National Institute for Nanotechnology, Canada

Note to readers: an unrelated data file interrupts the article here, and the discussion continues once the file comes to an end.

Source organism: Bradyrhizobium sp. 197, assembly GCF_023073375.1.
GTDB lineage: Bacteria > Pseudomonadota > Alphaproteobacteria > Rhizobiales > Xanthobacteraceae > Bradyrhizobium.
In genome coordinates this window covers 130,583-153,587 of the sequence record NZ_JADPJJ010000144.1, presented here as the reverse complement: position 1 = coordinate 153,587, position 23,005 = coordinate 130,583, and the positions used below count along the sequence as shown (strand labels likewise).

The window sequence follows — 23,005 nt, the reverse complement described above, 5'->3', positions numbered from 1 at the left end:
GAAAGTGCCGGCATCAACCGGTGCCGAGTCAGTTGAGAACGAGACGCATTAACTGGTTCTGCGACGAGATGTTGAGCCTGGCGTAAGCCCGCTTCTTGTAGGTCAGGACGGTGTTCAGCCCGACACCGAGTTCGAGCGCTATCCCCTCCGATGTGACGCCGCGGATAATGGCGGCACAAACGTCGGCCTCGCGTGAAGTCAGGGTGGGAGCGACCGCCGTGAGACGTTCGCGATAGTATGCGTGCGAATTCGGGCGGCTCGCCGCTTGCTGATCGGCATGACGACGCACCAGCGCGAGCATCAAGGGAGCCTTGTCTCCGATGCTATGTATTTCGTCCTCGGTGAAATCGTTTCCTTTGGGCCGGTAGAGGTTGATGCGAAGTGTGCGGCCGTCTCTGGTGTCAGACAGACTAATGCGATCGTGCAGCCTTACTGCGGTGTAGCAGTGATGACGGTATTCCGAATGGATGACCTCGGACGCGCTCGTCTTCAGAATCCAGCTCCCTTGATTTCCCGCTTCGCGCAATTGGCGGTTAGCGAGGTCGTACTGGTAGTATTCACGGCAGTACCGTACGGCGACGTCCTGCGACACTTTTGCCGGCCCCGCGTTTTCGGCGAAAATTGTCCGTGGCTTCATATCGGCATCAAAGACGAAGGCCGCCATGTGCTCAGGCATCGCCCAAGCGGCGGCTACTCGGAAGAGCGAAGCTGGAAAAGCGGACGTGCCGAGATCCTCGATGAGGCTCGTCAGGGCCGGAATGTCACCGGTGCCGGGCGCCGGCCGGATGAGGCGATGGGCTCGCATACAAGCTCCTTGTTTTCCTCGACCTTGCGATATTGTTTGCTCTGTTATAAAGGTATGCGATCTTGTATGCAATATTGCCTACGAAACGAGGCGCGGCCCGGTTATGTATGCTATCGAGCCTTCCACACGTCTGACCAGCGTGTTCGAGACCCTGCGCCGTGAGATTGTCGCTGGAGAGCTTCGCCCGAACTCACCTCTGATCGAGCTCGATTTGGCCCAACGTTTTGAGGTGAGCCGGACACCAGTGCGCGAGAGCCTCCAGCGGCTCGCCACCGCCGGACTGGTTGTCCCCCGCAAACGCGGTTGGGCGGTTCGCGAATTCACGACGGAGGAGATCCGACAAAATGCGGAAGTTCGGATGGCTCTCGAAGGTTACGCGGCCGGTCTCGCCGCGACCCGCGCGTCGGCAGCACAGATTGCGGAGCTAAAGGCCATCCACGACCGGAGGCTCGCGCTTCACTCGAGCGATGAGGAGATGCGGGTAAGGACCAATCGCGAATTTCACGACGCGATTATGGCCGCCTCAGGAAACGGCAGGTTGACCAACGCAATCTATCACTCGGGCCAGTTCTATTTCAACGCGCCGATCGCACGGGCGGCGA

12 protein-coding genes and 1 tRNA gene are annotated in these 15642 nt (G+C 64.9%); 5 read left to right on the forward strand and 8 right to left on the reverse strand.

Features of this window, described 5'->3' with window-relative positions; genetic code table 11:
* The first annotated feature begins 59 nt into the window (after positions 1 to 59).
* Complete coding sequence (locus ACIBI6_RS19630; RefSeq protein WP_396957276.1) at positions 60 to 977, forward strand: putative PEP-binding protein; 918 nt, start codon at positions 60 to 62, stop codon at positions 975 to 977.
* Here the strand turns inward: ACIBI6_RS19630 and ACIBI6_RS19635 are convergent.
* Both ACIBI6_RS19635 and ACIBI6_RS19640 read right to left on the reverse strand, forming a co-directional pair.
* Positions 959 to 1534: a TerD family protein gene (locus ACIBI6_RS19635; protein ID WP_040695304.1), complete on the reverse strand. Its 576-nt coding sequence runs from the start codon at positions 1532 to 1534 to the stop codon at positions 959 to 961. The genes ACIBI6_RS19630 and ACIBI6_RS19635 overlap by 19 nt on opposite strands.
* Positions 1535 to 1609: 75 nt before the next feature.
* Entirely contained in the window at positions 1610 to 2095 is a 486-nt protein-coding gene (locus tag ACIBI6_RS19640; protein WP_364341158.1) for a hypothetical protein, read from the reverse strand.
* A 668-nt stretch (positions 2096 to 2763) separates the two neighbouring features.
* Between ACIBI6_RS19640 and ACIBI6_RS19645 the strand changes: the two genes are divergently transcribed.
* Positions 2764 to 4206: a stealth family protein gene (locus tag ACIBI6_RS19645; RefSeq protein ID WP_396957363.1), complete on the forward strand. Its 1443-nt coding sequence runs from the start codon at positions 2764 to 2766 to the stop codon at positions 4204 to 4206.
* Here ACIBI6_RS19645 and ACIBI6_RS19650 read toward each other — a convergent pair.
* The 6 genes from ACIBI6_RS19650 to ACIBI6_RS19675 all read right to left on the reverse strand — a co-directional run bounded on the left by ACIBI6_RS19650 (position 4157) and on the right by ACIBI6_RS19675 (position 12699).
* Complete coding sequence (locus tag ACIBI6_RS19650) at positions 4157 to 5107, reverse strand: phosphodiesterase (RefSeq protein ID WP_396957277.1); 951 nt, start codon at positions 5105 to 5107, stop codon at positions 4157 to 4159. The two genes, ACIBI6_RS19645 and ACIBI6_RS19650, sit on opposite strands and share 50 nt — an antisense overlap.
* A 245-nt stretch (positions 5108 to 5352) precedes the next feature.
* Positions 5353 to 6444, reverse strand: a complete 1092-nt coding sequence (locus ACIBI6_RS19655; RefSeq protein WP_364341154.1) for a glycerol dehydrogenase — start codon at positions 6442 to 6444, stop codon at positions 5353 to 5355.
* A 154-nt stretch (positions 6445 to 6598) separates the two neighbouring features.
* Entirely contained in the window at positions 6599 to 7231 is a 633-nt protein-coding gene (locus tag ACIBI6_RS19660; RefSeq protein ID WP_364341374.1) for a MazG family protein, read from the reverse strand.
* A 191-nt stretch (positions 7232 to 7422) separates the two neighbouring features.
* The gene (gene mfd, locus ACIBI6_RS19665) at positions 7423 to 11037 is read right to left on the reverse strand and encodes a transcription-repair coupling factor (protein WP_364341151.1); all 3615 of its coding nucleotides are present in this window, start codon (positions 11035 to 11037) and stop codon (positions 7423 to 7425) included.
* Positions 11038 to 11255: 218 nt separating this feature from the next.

Within past two decades, computational modeling and simulations has become an important part of applied research. It has become possible because of big step forward in development of modern computational methodology and improvements in computer hardware and software. Computational modeling allows one to represent the system with high level of details, to understand the physics of the processes and make predictions which can be used for further rational design. However, the application of computational methods to nanoscience and nanotechnology has some specialties. Typically nano-sized system has several characteristic lengths and timings and so the different approximations have to be applied to different levels of description. That led to the necessity of use of multiscale approaches to represent the nanosystem in the better way. However, the development of methods which efficiently couple multiple scales is still state of the art, because there is no uniform approach on how to combine the different theories. Typically system is subdivided by several overlapping levels each of which includes the averaged description of the rest of the system. In that work, I am going to present the collective efforts of National Institute for Nanotechnology (Edmonton, Canada) in application of different multiscale approaches to real nano systems in the different areas: nano-electronics, nano-catalysis, polymer- and surface chemistry.